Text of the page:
There are 14 specialist shops at the Retuna shopping mall in Eskilstuna, Sweden, but they all have one thing in common. Every item for sale in the shopping centre is second-hand. The clever thing about this mall is its location. It is right next to the city’s refuse and recycling centre. When people come to drop off mattresses and cardboard, they also pass by the mall’s basement to leave unwanted items that can be resold – or indeed items that can be ‘upcycled’, given a new lease of life as a different kind of object. Every shop is run as a money-making business, rather than a charity. The mall also hosts a college that offers a one-year certified course in upcycling, hoping to inspire a new generation of entrepreneurs who believe in sustainability. Presiding over the whole enterprise is Anna Bergstrom. Her mission is to make second-hand shopping a mainstream experience – even one that’s a little bit glamorous.

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  • 22.01.2019
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    The Turkish App to Help Autistic Children Learn

    There are an estimated 350,000 autistic children in Turkey, but only 20,000 to 30,000 of those children are thought to be in education.

    And because of stigma around the condition, many parents are reluctant to get a diagnosis.

    Zafer Elcik’s younger brother is autistic and was unable to read or write. But Zafer noticed that while his brother’s attention span was usually very short, he would happily spend an hour playing on his smartphone. So Zafer created Otsimo, an app with a range of games, to help his brother read and write. Now Otsimo has 100,000 users in Turkey, the US and Canada.

    Otsimo says it’s “democratising education” for people with special needs. But can an app really make much difference?

    Presenter: Nick Holland Reporter: Vibeke Venema

    Image Caption: Alper and Zafer Elcik Image Credit: BBC

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  • 15.01.2019
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    The Talent Show for Honest People

    In this talent show, it doesn’t matter if you can sing or dance, the winner just has to be honest and good at their job. It’s called Integrity Idol and the aim is to “name and fame” honest government workers - people who reject corruption and refuse to take bribes. The idea is that this creates positive role models to change society for the better.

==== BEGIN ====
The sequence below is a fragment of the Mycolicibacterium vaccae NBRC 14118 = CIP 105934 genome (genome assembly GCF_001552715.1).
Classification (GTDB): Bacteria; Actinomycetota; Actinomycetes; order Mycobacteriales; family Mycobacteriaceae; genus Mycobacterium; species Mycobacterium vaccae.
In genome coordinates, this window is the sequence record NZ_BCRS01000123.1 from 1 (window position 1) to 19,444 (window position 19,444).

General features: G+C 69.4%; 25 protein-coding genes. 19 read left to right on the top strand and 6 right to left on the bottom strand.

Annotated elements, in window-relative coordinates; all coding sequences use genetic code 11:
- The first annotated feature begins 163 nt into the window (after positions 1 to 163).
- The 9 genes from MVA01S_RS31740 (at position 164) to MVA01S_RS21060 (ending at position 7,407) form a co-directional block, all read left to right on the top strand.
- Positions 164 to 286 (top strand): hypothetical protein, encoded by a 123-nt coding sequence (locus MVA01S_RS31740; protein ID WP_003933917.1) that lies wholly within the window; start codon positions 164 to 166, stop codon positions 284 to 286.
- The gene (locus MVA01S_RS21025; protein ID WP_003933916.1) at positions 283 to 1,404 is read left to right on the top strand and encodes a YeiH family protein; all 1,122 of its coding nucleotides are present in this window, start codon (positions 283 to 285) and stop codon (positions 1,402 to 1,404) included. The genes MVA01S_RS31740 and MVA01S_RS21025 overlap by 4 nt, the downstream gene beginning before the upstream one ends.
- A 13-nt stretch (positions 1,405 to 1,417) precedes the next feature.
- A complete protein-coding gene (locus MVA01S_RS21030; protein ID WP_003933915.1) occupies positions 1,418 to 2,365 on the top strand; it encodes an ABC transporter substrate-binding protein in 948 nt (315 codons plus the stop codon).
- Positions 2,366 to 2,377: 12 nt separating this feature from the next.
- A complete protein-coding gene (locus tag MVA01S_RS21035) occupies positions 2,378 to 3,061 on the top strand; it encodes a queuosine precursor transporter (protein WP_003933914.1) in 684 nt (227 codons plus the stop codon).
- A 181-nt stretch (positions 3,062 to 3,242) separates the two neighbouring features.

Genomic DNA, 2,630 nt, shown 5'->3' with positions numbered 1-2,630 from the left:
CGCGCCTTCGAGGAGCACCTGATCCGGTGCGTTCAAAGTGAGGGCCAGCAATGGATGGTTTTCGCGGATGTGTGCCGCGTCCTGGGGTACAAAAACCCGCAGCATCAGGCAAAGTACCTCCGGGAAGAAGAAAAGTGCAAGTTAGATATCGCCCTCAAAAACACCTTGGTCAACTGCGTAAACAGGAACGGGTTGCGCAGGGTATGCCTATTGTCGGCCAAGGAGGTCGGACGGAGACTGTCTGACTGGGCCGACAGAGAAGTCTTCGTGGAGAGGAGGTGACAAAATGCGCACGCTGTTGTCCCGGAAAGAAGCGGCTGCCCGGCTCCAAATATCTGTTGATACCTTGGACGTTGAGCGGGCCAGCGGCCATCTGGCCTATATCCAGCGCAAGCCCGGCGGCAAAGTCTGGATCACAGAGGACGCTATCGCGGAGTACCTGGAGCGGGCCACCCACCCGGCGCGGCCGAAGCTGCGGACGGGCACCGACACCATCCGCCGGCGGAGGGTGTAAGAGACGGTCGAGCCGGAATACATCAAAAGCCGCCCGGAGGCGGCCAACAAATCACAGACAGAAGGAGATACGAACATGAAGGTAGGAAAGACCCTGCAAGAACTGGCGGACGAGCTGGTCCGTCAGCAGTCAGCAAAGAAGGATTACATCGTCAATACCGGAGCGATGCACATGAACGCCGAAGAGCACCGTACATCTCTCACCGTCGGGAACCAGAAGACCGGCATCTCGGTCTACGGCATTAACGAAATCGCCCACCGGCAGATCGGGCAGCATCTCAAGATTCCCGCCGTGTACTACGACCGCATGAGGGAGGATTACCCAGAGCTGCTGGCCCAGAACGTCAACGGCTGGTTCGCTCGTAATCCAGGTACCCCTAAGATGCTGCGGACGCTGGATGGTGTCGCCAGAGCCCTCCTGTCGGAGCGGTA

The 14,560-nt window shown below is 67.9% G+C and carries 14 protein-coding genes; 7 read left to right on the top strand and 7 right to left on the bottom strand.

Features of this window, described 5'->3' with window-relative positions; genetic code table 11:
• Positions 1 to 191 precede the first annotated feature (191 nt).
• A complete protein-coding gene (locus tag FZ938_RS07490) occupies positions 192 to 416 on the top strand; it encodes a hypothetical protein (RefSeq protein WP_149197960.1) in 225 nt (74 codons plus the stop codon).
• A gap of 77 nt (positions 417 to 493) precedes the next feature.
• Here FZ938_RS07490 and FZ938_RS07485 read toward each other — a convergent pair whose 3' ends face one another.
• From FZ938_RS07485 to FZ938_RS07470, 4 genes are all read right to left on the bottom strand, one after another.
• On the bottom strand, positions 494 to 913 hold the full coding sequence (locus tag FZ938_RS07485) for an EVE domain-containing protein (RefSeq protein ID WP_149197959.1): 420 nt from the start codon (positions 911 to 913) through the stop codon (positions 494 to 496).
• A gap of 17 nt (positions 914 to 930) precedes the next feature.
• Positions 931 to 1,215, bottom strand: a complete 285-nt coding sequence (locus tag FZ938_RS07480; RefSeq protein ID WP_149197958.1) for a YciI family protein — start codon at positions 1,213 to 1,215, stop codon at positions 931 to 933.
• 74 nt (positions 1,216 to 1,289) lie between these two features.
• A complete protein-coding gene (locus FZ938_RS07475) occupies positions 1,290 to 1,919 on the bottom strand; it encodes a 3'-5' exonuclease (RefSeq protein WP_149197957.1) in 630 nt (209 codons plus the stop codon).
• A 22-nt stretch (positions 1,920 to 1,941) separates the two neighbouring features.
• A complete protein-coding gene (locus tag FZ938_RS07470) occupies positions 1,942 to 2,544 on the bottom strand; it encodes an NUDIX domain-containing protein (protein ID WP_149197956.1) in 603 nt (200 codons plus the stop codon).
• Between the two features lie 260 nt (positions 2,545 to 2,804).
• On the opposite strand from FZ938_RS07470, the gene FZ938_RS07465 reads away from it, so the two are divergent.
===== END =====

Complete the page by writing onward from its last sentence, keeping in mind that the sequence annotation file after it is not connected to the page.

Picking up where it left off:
The competition is being run in seven countries around the world. Hundreds of candidates are found from each country, a panel of judges choses the five best, and the public votes on the winner.

    World Hacks visits the final of the competition in Nepal and asks what difference this approach can make.

    Reporter: Tom Colls

    Image Caption: The winner of Integrity Idol Image Credit: BBC

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  • 08.01.2019
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    Does the world need more babies?

    People in many parts of the world are having fewer babies than they were 60 years ago, and that’s worrying some countries.

    So in order to maintain the proportion of people of working age, governments have come up with campaigns to try to get people to have more children. Polish couples have been encouraged to “breed like bunnies” and speed dating events have been laid on for singles in Georgia.

    Nicola Kelly visits Norway, which has tackled the issue in a different way, ensuring gender equality, healthcare and education make it attractive to have more than one child.

    But as the global population grows, does the world really need more babies? We ask whether this just puts greater strain on the planet’s resources.

    Presenter: Nick Holland Reporter/producer: Nicola Kelly

    Image Credit: Getty Images

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  • 01.01.2019
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    Checking in with the Problem Solvers

    Do you ever wonder what happens to the people and projects we feature? This week we revisit innovators around the world to see how their schemes have developed. We catch up with the team catching junk in space, and the PODD disease detectives in Thailand tell us how they’ve successfully stopped the spread of infections. We also check in with the man who planned to give QR codes to homeless people so that passers-by can scan them with their mobile phones and donate money.

    Presenters: Nick Holland, Elizabeth Davies Producer: Daniel Gordon

    Image Caption: Satellite Image Credit: NASA

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  • 25.12.2018
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    The Little Libraries Bringing Books into People’s Homes